Home News Tarawa Marine finally coming home who was killed in WWII

Tarawa Marine finally coming home who was killed in WWII

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The Chadron-area Marine was killed nearly 73 years ago in the amphibious assault on the Pacific atoll of Tarawa during World War II. More than 1,000 U.S. servicemen died in the 76-hour battle with Japanese forces to take control of a strategic airfield.

In June 2015, a nonprofit organization called History Flight notified the Department of Defense that they had discovered the remains of 35 servicemen on Tarawa. One of them was Fae Moore.

Sgt. Moore’s remains will be flown from Honolulu to Rapid City on Oct. 4, and will continue the journey to Chadron on Oct. 5.

On Thursday morning, Oct. 6, Sgt. Moore will make his final journey home, as he is laid to rest with his parents in Beaver Valley Cemetery, 16 miles northeast of Chadron. The memorial service, with full military honors, will begin at10:30 a.m.

Following the services, a luncheon will be held at the American Legion Club in Chadron, to which all are invited.

For many of the 50 or so Moore family members who plan to attend, it will be a chance for fellowship. Most haven’t seen one another for many years. Many have never met.

Most importantly, this homecoming and service will be an opportunity for all to come together and pay their respects to this young Marine who made the ultimate sacrifice for his country.

Fae Verlin Moore was born in Chadron on May 16, 1920, the youngest of Alonzo and Mary Moore’s 10 children. The family farmed in Beaver Valley east of Chadron during the 1920s until moving to the Pine Ridge Reservation in 1931.

Moore attended Beaver Valley School and completed eighth grade before leaving school to work and help his family during the “Dirty Thirties.” He was barely 5′ 6″ and weighed just 134, but he knew how to work and took on ranching jobs for a few years.

Moore signed up for a four-year hitch in the in August 1941, nearly four months before the attack on Pearl Harbor. Accepted for enlistment in Rapid City, he traveled to Minneapolis for his physical examination and processing. Three days later, the 21-year-old private was at Recruit Depot-San Diego for boot camp.

After just one week, he wrote to his sister, Hazel Moss, in Nebraska that “the Marines are a lot tougher and stricter than the Army or Navy … I don’t get to leave this post for seven weeks and after that they may send me somewhere else. This keeps their men on the move all the time.”

By December, Moore had finished boot camp and received orders to Company E (“Easy” Company), Second Battalion, Eighth Marines.

After the Japanese attacked Pearl Harbor, he again wrote to Hazel, “I guess everybody is worried, but I can’t understand why. We aren’t … most of these boys have or had pals over on Wake Island, and they are crazy to go over and get even.”

On Jan. 6, 1942, Moore and his unit departed San Diego aboard the SS Matsonia, part of a convoy carrying 5,000 Marines assigned to defend American Samoa, and begin 10 months of intensive jungle warfare training.

Moore was promoted to Private First Class (PFC) and his unit shipped out for Guadalcanal in the Solomon Islands. They reinforced the 1st Marine Division, which was bogged down in the first major Allied offensive in the Pacific.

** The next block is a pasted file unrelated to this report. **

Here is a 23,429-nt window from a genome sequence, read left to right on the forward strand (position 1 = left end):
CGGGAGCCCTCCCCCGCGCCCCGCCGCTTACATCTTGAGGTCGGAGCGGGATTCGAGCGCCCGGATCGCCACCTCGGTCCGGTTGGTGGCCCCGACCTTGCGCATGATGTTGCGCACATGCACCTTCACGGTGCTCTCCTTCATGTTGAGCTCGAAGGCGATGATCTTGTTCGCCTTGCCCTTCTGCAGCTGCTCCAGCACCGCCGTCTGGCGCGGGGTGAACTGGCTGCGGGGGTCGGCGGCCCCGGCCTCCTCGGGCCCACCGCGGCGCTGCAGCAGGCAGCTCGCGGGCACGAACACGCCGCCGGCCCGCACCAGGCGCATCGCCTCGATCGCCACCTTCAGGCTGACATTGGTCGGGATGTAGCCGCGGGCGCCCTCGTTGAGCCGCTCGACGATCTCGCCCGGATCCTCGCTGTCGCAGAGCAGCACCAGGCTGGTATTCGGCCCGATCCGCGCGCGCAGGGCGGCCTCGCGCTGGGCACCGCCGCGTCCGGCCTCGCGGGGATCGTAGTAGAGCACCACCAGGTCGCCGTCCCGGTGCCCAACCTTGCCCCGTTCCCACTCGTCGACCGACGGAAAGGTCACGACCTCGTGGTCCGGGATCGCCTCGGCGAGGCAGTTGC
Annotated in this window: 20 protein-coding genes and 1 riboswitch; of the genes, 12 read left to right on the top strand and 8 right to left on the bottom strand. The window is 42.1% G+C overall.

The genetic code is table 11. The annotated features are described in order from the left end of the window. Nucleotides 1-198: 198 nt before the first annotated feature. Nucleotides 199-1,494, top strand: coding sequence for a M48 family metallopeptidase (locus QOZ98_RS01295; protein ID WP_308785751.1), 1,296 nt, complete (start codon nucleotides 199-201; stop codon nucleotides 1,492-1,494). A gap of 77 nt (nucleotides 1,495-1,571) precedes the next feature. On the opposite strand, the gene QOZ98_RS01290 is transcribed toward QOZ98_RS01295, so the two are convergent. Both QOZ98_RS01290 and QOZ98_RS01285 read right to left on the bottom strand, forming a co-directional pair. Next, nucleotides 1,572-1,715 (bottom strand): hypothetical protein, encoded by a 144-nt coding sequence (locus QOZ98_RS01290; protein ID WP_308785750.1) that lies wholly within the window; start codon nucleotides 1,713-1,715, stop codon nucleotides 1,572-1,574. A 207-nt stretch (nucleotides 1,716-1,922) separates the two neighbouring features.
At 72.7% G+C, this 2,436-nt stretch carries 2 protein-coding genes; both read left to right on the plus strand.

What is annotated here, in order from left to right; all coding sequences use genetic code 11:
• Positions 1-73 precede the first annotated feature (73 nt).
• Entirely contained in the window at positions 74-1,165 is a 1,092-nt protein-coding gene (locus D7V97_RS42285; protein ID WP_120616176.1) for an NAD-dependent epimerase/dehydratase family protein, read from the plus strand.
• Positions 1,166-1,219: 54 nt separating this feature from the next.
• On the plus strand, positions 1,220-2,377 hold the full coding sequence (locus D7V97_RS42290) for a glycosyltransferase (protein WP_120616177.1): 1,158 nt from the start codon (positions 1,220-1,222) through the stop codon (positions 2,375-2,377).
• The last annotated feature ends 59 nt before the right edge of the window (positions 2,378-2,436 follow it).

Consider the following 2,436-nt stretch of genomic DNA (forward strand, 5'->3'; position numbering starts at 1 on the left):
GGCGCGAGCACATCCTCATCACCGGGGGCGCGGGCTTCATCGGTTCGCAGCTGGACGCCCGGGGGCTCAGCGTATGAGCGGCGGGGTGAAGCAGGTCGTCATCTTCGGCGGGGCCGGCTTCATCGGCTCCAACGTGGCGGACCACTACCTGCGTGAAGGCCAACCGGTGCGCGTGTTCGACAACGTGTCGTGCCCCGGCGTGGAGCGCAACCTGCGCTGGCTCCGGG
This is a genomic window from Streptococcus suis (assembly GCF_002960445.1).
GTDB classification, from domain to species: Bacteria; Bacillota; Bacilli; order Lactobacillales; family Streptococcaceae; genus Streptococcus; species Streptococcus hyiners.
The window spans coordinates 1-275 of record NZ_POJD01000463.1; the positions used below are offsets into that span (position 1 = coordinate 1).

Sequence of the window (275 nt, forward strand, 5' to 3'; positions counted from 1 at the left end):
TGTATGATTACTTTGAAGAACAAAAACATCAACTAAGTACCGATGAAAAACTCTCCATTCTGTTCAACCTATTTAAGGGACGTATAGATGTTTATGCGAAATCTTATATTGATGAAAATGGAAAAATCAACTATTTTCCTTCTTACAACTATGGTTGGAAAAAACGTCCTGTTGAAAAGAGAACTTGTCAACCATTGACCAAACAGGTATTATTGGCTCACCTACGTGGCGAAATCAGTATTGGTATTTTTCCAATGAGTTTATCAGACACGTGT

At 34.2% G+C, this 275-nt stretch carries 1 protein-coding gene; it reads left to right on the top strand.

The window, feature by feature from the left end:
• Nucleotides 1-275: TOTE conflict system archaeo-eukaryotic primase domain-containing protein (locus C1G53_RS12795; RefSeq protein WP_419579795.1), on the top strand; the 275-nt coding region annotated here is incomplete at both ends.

It was his first taste of combat. The death toll was high: Some 20,000 Japanese and 2,000 Americans died. The Japanese withdrew from Guadalcanal by February 1943, and “Easy” Company was on its way to New Zealand for a bit of rest and further training.

Upon arriving in Wellington, Moore again wrote to Hazel, “I am where I can get some pictures taken; this is a pretty nice place.”

Perhaps his impressions were shaped a bit by a girl named Jill Hudson. Little is known about their meeting or courtship, but eventually they became engaged.

Moore was promoted twice during 1943, sewing on Sergeant stripes in August. He had to say goodbye to Hudson in late October when his unit boarded the USS Heywood, for exercises and an unknown destination. By Nov. 19, the Heywood was in the central Pacific, approaching the Gilbert Islands and the Japanese stronghold at Tarawa.

Control of the airstrip there, according to the Navy, “offered the Pacific Fleet a platform from which to launch assaults on the Marshall and Caroline Islands” to help the Navy in its westward campaign. The island of Betio, where the airstrip was located, is only about two-and-a-quarter miles long and less than a half-mile wide.

Operation Galvanic, the assault on Betio, began Nov. 20, 1943. Moore’s 2nd Battalion, Eighth Marines launched the first wave, landing on Red Beach 3 before the Japanese could man their weapons. Unfortunately, many U.S.landing boats were caught on reefs, and hundreds of Marines had to wade through the chest-high surf and were mowed down by enemy machine guns before hitting the beach.

The battle raged for 76 hours before the Marines took control of Betio. Among the 1,027 Marines reported killed was Sergeant Fae Moore. Decaying bodies, including about 5,000 Japanese military personnel and Korean slave laborers, posed serious health issues. Most of the dead were buried in temporary trenches.

Back in Nebraska, Moore’s mother and father in Chadron were likely making preparations for Thanksgiving. They knew their son was in the Pacific, but they didn’t know where. News reports told of the Allied push across the Pacific, including the battle on Tarawa, but there were no details on casualties.